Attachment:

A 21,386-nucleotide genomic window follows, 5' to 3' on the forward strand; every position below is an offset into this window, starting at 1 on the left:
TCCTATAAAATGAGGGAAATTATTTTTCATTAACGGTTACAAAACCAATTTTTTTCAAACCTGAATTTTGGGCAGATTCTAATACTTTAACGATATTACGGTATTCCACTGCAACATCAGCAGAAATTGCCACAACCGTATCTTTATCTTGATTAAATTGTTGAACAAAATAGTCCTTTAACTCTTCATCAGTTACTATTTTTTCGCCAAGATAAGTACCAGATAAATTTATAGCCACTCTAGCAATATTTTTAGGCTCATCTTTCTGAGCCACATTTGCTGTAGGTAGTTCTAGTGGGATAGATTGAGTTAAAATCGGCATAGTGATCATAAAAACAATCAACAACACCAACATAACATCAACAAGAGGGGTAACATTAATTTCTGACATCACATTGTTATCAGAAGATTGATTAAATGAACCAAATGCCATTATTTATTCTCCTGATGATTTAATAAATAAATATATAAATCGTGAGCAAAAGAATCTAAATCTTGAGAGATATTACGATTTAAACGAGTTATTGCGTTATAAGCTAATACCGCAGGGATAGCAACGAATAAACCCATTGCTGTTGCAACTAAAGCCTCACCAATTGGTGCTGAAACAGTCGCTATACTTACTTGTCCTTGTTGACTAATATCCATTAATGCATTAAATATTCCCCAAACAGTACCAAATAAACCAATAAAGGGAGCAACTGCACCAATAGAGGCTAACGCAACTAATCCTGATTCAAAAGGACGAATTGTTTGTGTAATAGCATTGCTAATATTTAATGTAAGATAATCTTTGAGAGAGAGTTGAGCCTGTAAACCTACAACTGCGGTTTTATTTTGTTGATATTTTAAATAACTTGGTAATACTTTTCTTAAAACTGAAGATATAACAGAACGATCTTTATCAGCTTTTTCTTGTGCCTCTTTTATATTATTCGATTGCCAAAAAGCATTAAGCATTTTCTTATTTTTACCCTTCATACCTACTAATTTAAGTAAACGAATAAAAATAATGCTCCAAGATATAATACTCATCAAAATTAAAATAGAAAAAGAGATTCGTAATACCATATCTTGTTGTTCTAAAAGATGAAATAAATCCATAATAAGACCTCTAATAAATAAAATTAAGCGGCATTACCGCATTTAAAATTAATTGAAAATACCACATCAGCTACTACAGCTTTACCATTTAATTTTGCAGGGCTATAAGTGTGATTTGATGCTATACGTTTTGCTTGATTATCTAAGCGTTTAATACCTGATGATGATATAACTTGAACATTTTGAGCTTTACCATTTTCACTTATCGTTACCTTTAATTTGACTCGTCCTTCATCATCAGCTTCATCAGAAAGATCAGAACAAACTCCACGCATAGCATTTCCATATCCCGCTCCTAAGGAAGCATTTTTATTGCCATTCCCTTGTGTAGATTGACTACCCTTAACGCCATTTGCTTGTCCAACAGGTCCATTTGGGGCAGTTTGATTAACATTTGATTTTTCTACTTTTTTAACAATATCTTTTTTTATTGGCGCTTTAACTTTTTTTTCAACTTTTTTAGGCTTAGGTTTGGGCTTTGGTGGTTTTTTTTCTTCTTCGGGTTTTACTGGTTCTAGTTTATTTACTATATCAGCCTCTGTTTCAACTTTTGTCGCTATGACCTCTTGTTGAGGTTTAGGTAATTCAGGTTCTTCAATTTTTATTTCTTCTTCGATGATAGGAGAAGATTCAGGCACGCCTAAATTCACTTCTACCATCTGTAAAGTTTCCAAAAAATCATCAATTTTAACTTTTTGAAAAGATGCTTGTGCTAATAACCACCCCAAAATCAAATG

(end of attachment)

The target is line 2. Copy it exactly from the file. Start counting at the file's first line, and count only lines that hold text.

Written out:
TCCTATAAAATGAGGGAAATTATTTTTCATTAACGGTTACAAAACCAATTTTTTTCAAACCTGAATTTTGGGCAGATTCTAATACTTTAACGATATTACGGTATTCCACTGCAACATCAGCAGAAATTGCCACAACCGTATCTTTATCTTGATTAAATTGTTGAACAAAATAGTCCTTTAACTCTTCATCAGTTACTATTTTTTCGCCAAGATAAGTACCAGATAAATTTATAGCCACTCTAGCAATATTTTTAGGCTCATCTTTCTGAGCCACATTTGCTGTAGGTAGTTCTAGTGGGATAGATTGAGTTAAAATCGGCATAGTGATCATAAAAACAATCAACAACACCAACATAACATCAACAAGAGGGGTAACATTAATTTCTGACATCACATTGTTATCAGAAGATTGATTAAATGAACCAAATGCCATTATTTATTCTCCTGATGATTTAATAAATAAATATATAAATCGTGAGCAAAAGAATCTAAATCTTGAGAGATATTACGATTTAAACGAGTTATTGCGTTATAAGCTAATACCGCAGGGATAGCAACGAATAAACCCATTGCTGTTGCAACTAAAGCCTCACCAATTGGTGCTGAAACAGTCGCTATACTTACTTGTCCTTGTTGACTAATATCCATTAATGCATTAAATATTCCCCAAACAGTACCAAATAAACCAATAAAGGGAGCAACTGCACCAATAGAGGCTAACGCAACTAATCCTGATTCAAAAGGACGAATTGTTTGTGTAATAGCATTGCTAATATTTAATGTAAGATAATCTTTGAGAGAGAGTTGAGCCTGTAAACCTACAACTGCGGTTTTATTTTGTTGATATTTTAAATAACTTGGTAATACTTTTCTTAAAACTGAAGATATAACAGAACGATCTTTATCAGCTTTTTCTTGTGCCTCTTTTATATTATTCGATTGCCAAAAAGCATTAAGCATTTTCTTATTTTTACCCTTCATACCTACTAATTTAAGTAAACGAATAAAAATAATGCTCCAAGATATAATACTCATCAAAATTAAAATAGAAAAAGAGATTCGTAATACCATATCTTGTTGTTCTAAAAGATGAAATAAATCCATAATAAGACCTCTAATAAATAAAATTAAGCGGCATTACCGCATTTAAAATTAATTGAAAATACCACATCAGCTACTACAGCTTTACCATTTAATTTTGCAGGGCTATAAGTGTGATTTGATGCTATACGTTTTGCTTGATTATCTAAGCGTTTAATACCTGATGATGATATAACTTGAACATTTTGAGCTTTACCATTTTCACTTATCGTTACCTTTAATTTGACTCGTCCTTCATCATCAGCTTCATCAGAAAGATCAGAACAAACTCCACGCATAGCATTTCCATATCCCGCTCCTAAGGAAGCATTTTTATTGCCATTCCCTTGTGTAGATTGACTACCCTTAACGCCATTTGCTTGTCCAACAGGTCCATTTGGGGCAGTTTGATTAACATTTGATTTTTCTACTTTTTTAACAATATCTTTTTTTATTGGCGCTTTAACTTTTTTTTCAACTTTTTTAGGCTTAGGTTTGGGCTTTGGTGGTTTTTTTTCTTCTTCGGGTTTTACTGGTTCTAGTTTATTTACTATATCAGCCTCTGTTTCAACTTTTGTCGCTATGACCTCTTGTTGAGGTTTAGGTAATTCAGGTTCTTCAATTTTTATTTCTTCTTCGATGATAGGAGAAGATTCAGGCACGCCTAAATTCACTTCTACCATCTGTAAAGTTTCCAAAAAATCATCAATTTTAACTTTTTGAAAAGATGCTTGTGCTAATAACCACCCCAAAATCAAATG